The Centers for Disease Control and Prevention (CDC) support work that improves the overall health and quality of life for people living with disabilities, including those with intellectual disabilities. The CDC currently supports a range of Special Olympics Health initiatives. These include the Healthy Athletes program that facilitates health screenings, health promotion and education; an expansion of access to follow-up care and wellness programming; partnerships with medical schools and health professionals to integrate appropriate training and education for the next generation of health professionals; and development of the largest data set on people with intellectual disabilities in the country—to better analyze the problem of health inequality and how best to address it. The partnership also elevates inclusive health to the national stage, targeting wellness, fitness, professional associations, medical schools, public health organizations, funders, and others to become champions of inclusive health.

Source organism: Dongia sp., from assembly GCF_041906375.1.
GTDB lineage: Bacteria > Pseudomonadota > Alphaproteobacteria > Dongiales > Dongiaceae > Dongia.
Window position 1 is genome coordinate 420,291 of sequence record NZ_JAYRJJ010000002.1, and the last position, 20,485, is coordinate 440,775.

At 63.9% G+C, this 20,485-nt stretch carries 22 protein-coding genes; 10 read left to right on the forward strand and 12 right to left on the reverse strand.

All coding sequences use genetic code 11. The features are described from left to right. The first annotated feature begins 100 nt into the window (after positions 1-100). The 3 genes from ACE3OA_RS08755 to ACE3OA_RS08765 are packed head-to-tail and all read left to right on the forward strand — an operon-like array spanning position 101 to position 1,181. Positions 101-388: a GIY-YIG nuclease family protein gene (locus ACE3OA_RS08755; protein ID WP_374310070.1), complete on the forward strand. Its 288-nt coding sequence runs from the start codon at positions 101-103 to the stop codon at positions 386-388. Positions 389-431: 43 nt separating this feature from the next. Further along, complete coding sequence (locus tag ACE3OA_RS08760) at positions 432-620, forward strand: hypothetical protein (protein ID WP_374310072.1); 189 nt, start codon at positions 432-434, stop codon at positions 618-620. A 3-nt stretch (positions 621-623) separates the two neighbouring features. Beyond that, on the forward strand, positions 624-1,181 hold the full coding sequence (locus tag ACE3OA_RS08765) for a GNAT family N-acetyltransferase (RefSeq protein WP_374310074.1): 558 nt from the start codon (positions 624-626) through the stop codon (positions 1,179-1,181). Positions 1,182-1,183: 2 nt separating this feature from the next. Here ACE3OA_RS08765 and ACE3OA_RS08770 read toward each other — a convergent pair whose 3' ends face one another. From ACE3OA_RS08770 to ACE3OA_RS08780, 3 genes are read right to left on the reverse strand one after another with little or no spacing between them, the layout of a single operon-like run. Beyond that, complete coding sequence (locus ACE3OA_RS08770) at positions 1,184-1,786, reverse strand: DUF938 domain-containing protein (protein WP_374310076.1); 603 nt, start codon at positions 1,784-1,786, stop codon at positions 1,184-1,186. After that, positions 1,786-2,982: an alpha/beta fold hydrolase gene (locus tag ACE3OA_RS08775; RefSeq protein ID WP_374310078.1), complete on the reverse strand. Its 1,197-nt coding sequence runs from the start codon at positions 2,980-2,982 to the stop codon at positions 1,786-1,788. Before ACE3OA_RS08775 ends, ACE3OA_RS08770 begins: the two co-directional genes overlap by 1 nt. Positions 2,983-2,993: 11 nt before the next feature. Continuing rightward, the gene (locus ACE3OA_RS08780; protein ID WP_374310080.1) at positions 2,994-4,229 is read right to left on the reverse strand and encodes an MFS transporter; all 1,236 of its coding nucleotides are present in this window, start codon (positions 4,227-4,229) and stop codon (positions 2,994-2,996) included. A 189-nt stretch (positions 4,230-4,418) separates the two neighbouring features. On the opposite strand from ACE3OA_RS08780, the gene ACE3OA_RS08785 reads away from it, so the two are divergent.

To address the high rates of mental distress among adults with disabilities, the CDC posted helpful resources, including recommendations for people with intellectual disabilities from Special Olympics.1 Min Read
Special Olympics Chief Health Officer, Dr. Alicia Bazzano, MD, PhD, MPH, explains why people with intellectual disabilities have a higher risk of diabetes than the general population and how Special Olympics is addressing that gap.1 Min Read